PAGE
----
Review: totaldac d100 Speakers

Public Address (PA) systems are used in any public venue that requires an announcer, performer, etc. to be sufficiently audible at a distance or over a large area. In hifi, clarity is also prized but in measured doses. Too little and music sounds like mud, too much and you end up in a house of mirrors blasted by harshness.

The d100 from France’s totaldac are the company’s smaller speakers. Standing nearly 4’ tall, 1’ wide, and 1.5’ deep, the Baltic birch plywood cabinets of the d100 are painted a subtle shimmery near black and are hard to miss in room. Even a room as big as the Barn. With a pair of 12” exposed drivers — the lower Neodymium driver is for bass only while the top custom made driver handles bass and midrange handing off everything above 3.5kHz to a horn-loaded 1″ compression tweeter with bass ports on either side — the d100 don’t sound the way they look. At least to me, as their looks suggest a kinda casual nod to refinement.

We are told that the crossovers, which reside in their own wooden enclosures inside the speakers, are made from hard-wired air coils and select film capacitors. Those air coils are about the size of a man’s hand, using 5mm2 pure copper. Think thick and heavy. Vincent Brient, the mind, body and soul behind every product from totaldac, shares that the d100 have a 98dB sensitivity (@ 1m @ 2.83V) with an 8 Ohm average impedance making them an easy-ish load for your amplifier.

The back side of the d100 are as plain as night, with only a single pair of Mundorf binding posts protruding from the lower end. The d100 weigh a somewhat surprising 92.5 lbs, looking heavier than that due to their cubic units. I have to admit that I was not initially taken with the d100’s appearance, but as I said in the recent review of the tiny Totem Tribe Towers, let’s not judge a speaker by its cover.

I tried to capture the d100’s subtle sparkle finish and kinda succeeded

I paired the d100 speakers with a few different integrated amplifiers including the Ayre EX-8 Integrated Hub, Marantz Model 30, and the beauty of a beast Technics SU-R1000. The beastly beauty Parasound JC 5 Amp also saw some play time with the Technics acting as preamp. The digital source was the totaldac d1-tube DAC/Streamer getting music from Roon via my NAS-based library along with Qobuz and Tidal. The Rega P3/Nagaoka MP-110 MM Cartridge combo also joined in the fun.

The d100 ended up roughly 4’ from the side walls and 6’ from the front wall (the one behind the speakers), 8’ apart (measured from the center of the drivers), with the Eames red chair and I a bit over 8’ away and toed in so I could see just a slice of the inner side. This is about where most speakers sound their best in Barn, but the d100 ended up a bit farther from the front wall to better blend bass response — the nearer to the wall, the more bass you get.

the review pair suffered some minor shipping-induced cosmetic damage. Vincent Brient has since taken measures to further bullet-proof the packaging

The Big Man Dances

In some ways, the d100 sound smaller than their looks might suggest. That is, if you got the impression they may be kinda clumsy and rather brutish, I am happy to report that the opposite is the case.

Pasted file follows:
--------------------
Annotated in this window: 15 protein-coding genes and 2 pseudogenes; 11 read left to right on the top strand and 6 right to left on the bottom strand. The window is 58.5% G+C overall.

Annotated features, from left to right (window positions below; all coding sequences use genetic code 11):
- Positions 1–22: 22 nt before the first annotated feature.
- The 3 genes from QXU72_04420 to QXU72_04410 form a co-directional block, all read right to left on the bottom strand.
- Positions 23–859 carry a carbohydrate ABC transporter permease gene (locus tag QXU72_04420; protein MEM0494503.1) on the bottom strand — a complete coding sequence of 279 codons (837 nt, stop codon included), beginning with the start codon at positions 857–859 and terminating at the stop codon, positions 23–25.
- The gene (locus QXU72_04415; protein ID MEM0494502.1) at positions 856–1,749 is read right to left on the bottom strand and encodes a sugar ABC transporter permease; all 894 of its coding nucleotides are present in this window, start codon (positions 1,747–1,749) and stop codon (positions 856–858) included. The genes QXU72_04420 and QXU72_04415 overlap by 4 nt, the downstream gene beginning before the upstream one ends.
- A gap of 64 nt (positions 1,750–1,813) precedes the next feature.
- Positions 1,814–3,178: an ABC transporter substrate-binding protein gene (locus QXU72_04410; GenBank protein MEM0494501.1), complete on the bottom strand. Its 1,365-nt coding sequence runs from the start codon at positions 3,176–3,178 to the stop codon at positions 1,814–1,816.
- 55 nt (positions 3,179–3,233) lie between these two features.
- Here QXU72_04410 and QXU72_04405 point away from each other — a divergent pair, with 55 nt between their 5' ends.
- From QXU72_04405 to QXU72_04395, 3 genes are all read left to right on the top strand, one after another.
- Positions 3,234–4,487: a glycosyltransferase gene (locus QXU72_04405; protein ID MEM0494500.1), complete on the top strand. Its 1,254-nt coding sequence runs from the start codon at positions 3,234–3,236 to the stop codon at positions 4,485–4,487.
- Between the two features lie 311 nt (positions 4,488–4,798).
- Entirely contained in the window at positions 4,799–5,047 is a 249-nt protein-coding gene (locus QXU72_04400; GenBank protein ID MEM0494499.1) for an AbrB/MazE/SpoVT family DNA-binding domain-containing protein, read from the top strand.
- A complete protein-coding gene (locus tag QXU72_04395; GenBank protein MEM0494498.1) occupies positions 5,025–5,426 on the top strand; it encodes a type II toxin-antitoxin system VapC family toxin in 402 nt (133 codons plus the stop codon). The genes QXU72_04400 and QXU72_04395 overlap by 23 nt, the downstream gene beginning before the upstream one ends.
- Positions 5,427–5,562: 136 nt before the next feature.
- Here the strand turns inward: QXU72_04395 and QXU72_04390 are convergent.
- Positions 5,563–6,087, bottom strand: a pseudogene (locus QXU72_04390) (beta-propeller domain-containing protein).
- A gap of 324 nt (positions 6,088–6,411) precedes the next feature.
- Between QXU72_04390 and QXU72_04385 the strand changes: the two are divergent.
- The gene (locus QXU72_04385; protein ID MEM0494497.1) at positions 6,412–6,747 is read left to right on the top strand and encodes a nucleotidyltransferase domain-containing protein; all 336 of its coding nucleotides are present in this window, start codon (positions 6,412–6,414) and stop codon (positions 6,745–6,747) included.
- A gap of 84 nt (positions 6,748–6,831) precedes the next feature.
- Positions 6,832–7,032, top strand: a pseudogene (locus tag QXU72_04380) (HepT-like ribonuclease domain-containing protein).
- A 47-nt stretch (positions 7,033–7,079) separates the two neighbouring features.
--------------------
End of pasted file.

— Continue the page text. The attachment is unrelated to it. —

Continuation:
Having reviewed six totaldac DACs and their stand alone streamer, I feel I’ve got a handle on the company’s house sound. If you travel up the line of DACs beginning with the least expensive, one thing you get is greater clarity. While I’ve never heard a totaldac DAC sound harsh or edgy, some people may prefer getting off the bus before the top of the line, as was the case in a few small group listening sessions where we compared, among other DACs, totaldacs, where systems and preferences had some listeners enjoying the comparatively less resolving sound of a lower cost totaldac DAC. One thing I can say about every totaldac DAC I’ve had the pleasure to live with is they imbue digital-based music with a natural sound and energy that makes listening to music through them exciting. And this experience is very much like hearing things the way they sound in the real world, which is also oftentimes exciting.

The d100 speakers are exciting speakers to listen to. They are very light on their big footprint, able to dance along with every beat I had to offer. This gets me back to the fact that the d100 don’t sound the way they look and bears repeating because more than a few people have commented on their looks and not one of them said, “I bet they sound nothing like they look.”

“Terminal Paradise” from Big Thief’s Live At The Bunker Studio is all swaying beauty, with Adrianne Lenker’s addicting vocals standing out from the mix. With the d100, she stands out more than I’m used to in a manner I would typically associate with a single driver speaker — that near eerie Lowther-like presence making Lenker feel embodied in Barn. Since the totaldac speakers also have two honking 12” drivers sitting below their horn-loaded tweeter, driver integration becomes an issue that single drivers happily avoid. Perhaps a more apt reference would to be a speaker like the Altec Valencia, which I owned and enjoyed for a number of years, where its mid/treble compression driver with a cast-aluminum horn imbued music with a presence in the presence region that was also addicting.